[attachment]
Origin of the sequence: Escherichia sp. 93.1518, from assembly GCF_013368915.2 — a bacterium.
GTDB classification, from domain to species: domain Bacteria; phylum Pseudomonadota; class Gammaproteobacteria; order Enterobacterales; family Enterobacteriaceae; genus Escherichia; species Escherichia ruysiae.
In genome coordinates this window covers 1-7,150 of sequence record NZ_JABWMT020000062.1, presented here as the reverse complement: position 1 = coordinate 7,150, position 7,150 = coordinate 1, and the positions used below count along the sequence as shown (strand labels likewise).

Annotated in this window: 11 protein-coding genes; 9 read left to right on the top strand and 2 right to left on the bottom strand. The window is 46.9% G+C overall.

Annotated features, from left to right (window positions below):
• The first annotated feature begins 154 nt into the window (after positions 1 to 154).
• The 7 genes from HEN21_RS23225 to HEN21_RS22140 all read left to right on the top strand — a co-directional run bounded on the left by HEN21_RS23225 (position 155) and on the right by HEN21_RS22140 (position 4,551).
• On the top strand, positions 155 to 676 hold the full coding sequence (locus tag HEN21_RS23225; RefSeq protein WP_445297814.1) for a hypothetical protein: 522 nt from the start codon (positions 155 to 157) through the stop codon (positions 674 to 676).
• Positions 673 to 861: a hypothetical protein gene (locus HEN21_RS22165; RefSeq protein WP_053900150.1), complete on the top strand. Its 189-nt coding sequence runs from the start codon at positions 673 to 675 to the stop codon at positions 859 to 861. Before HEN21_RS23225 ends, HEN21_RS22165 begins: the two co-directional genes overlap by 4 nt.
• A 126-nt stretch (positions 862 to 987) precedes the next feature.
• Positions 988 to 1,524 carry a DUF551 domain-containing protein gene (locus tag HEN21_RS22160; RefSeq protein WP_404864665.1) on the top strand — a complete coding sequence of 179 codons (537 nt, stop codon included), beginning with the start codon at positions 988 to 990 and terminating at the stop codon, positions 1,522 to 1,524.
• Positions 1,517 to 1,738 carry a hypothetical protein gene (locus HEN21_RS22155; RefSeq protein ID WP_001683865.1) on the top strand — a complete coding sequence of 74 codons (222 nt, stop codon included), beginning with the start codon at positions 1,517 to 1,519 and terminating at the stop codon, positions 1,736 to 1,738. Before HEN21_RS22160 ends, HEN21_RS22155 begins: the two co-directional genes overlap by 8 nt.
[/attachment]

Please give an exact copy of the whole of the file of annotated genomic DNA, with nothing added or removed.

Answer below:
Origin of the sequence: Escherichia sp. 93.1518, from assembly GCF_013368915.2 — a bacterium.
GTDB classification, from domain to species: domain Bacteria; phylum Pseudomonadota; class Gammaproteobacteria; order Enterobacterales; family Enterobacteriaceae; genus Escherichia; species Escherichia ruysiae.
In genome coordinates this window covers 1-7,150 of sequence record NZ_JABWMT020000062.1, presented here as the reverse complement: position 1 = coordinate 7,150, position 7,150 = coordinate 1, and the positions used below count along the sequence as shown (strand labels likewise).

Annotated in this window: 11 protein-coding genes; 9 read left to right on the top strand and 2 right to left on the bottom strand. The window is 46.9% G+C overall.

Annotated features, from left to right (window positions below):
• The first annotated feature begins 154 nt into the window (after positions 1 to 154).
• The 7 genes from HEN21_RS23225 to HEN21_RS22140 all read left to right on the top strand — a co-directional run bounded on the left by HEN21_RS23225 (position 155) and on the right by HEN21_RS22140 (position 4,551).
• On the top strand, positions 155 to 676 hold the full coding sequence (locus tag HEN21_RS23225; RefSeq protein WP_445297814.1) for a hypothetical protein: 522 nt from the start codon (positions 155 to 157) through the stop codon (positions 674 to 676).
• Positions 673 to 861: a hypothetical protein gene (locus HEN21_RS22165; RefSeq protein WP_053900150.1), complete on the top strand. Its 189-nt coding sequence runs from the start codon at positions 673 to 675 to the stop codon at positions 859 to 861. Before HEN21_RS23225 ends, HEN21_RS22165 begins: the two co-directional genes overlap by 4 nt.
• A 126-nt stretch (positions 862 to 987) precedes the next feature.
• Positions 988 to 1,524 carry a DUF551 domain-containing protein gene (locus tag HEN21_RS22160; RefSeq protein WP_404864665.1) on the top strand — a complete coding sequence of 179 codons (537 nt, stop codon included), beginning with the start codon at positions 988 to 990 and terminating at the stop codon, positions 1,522 to 1,524.
• Positions 1,517 to 1,738 carry a hypothetical protein gene (locus HEN21_RS22155; RefSeq protein ID WP_001683865.1) on the top strand — a complete coding sequence of 74 codons (222 nt, stop codon included), beginning with the start codon at positions 1,517 to 1,519 and terminating at the stop codon, positions 1,736 to 1,738. Before HEN21_RS22160 ends, HEN21_RS22155 begins: the two co-directional genes overlap by 8 nt.